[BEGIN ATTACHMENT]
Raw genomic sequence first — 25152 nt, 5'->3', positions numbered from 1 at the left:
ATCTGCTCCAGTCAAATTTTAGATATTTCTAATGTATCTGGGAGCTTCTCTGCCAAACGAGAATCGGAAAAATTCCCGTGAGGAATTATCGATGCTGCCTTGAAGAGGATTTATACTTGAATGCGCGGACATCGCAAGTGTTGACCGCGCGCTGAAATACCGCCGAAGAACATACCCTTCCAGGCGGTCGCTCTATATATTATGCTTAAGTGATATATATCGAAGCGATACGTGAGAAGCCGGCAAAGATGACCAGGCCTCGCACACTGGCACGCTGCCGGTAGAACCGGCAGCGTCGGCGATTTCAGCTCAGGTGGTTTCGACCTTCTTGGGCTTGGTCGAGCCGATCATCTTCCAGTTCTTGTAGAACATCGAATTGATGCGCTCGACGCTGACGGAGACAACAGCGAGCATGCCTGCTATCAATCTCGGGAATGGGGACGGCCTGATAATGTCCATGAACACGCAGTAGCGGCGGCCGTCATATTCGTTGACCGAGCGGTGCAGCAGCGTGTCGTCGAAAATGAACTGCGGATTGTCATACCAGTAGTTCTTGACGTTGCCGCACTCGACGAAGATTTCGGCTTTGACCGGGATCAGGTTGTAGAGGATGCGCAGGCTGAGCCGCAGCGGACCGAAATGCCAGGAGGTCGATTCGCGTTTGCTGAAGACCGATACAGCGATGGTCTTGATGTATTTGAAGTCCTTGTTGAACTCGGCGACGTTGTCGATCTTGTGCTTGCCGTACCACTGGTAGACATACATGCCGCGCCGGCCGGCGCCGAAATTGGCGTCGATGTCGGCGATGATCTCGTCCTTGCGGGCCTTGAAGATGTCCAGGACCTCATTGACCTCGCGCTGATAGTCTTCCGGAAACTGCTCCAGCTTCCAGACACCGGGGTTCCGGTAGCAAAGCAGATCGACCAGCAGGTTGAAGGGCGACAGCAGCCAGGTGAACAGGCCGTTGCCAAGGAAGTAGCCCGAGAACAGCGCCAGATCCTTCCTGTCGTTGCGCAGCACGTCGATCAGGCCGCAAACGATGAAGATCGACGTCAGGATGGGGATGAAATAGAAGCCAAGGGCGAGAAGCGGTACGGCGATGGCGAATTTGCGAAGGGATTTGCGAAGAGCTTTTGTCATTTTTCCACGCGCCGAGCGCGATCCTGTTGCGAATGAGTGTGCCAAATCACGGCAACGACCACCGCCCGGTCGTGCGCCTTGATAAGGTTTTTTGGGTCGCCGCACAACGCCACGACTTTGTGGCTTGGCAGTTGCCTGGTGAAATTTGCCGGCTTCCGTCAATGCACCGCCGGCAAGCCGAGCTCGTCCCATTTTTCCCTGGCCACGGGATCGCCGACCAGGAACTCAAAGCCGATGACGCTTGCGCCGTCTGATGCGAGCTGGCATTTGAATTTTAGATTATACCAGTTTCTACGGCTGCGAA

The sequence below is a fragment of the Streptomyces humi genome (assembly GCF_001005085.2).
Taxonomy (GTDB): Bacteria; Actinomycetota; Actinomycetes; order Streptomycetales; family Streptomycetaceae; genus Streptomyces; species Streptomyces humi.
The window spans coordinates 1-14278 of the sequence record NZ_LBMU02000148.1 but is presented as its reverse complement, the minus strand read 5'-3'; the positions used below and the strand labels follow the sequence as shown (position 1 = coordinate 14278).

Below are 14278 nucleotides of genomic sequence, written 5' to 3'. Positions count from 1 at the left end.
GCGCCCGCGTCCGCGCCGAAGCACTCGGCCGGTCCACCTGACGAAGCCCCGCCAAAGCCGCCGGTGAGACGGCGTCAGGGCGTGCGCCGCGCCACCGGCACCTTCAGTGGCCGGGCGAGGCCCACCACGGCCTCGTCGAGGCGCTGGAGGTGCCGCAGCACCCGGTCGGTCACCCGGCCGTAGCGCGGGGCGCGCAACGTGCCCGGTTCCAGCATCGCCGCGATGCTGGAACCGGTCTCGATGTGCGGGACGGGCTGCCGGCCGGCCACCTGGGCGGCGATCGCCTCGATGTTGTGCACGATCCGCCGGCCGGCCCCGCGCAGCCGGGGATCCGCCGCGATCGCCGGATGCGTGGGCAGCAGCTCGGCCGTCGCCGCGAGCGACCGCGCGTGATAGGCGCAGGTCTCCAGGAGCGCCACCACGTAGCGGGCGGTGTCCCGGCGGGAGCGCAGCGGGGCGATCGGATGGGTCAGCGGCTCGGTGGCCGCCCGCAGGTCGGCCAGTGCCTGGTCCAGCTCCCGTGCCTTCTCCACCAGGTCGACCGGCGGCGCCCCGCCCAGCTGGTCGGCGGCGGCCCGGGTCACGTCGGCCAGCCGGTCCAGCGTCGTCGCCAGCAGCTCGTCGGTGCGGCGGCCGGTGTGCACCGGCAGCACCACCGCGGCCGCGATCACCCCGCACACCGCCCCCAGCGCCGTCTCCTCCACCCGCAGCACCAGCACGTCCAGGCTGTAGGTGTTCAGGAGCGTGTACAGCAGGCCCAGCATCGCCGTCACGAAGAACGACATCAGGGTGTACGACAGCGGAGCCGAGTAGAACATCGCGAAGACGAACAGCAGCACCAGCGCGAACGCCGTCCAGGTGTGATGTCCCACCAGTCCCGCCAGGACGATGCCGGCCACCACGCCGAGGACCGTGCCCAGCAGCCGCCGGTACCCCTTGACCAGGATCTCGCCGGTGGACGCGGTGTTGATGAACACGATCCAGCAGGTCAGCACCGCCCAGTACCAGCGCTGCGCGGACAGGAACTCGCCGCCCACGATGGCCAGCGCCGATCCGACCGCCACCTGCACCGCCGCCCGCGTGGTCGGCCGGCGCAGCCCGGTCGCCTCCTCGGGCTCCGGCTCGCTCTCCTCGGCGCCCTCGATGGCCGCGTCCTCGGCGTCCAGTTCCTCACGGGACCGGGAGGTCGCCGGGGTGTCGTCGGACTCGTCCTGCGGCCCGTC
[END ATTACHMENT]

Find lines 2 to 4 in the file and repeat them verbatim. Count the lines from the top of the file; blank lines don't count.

ATCTGCTCCAGTCAAATTTTAGATATTTCTAATGTATCTGGGAGCTTCTCTGCCAAACGAGAATCGGAAAAATTCCCGTGAGGAATTATCGATGCTGCCTTGAAGAGGATTTATACTTGAATGCGCGGACATCGCAAGTGTTGACCGCGCGCTGAAATACCGCCGAAGAACATACCCTTCCAGGCGGTCGCTCTATATATTATGCTTAAGTGATATATATCGAAGCGATACGTGAGAAGCCGGCAAAGATGACCAGGCCTCGCACACTGGCACGCTGCCGGTAGAACCGGCAGCGTCGGCGATTTCAGCTCAGGTGGTTTCGACCTTCTTGGGCTTGGTCGAGCCGATCATCTTCCAGTTCTTGTAGAACATCGAATTGATGCGCTCGACGCTGACGGAGACAACAGCGAGCATGCCTGCTATCAATCTCGGGAATGGGGACGGCCTGATAATGTCCATGAACACGCAGTAGCGGCGGCCGTCATATTCGTTGACCGAGCGGTGCAGCAGCGTGTCGTCGAAAATGAACTGCGGATTGTCATACCAGTAGTTCTTGACGTTGCCGCACTCGACGAAGATTTCGGCTTTGACCGGGATCAGGTTGTAGAGGATGCGCAGGCTGAGCCGCAGCGGACCGAAATGCCAGGAGGTCGATTCGCGTTTGCTGAAGACCGATACAGCGATGGTCTTGATGTATTTGAAGTCCTTGTTGAACTCGGCGACGTTGTCGATCTTGTGCTTGCCGTACCACTGGTAGACATACATGCCGCGCCGGCCGGCGCCGAAATTGGCGTCGATGTCGGCGATGATCTCGTCCTTGCGGGCCTTGAAGATGTCCAGGACCTCATTGACCTCGCGCTGATAGTCTTCCGGAAACTGCTCCAGCTTCCAGACACCGGGGTTCCGGTAGCAAAGCAGATCGACCAGCAGGTTGAAGGGCGACAGCAGCCAGGTGAACAGGCCGTTGCCAAGGAAGTAGCCCGAGAACAGCGCCAGATCCTTCCTGTCGTTGCGCAGCACGTCGATCAGGCCGCAAACGATGAAGATCGACGTCAGGATGGGGATGAAATAGAAGCCAAGGGCGAGAAGCGGTACGGCGATGGCGAATTTGCGAAGGGATTTGCGAAGAGCTTTTGTCATTTTTCCACGCGCCGAGCGCGATCCTGTTGCGAATGAGTGTGCCAAATCACGGCAACGACCACCGCCCGGTCGTGCGCCTTGATAAGGTTTTTTGGGTCGCCGCACAACGCCACGACTTTGTGGCTTGGCAGTTGCCTGGTGAAATTTGCCGGCTTCCGTCAATGCACCGCCGGCAAGCCGAGCTCGTCCCATTTTTCCCTGGCCACGGGATCGCCGACCAGGAACTCAAAGCCGATGACGCTTGCGCCGTCTGATGCGAGCTGGCATTTGAATTTTAGATTATACCAGTTTCTACGGCTGCGAA

The sequence below is a fragment of the Streptomyces humi genome (assembly GCF_001005085.2).
Taxonomy (GTDB): Bacteria; Actinomycetota; Actinomycetes; order Streptomycetales; family Streptomycetaceae; genus Streptomyces; species Streptomyces humi.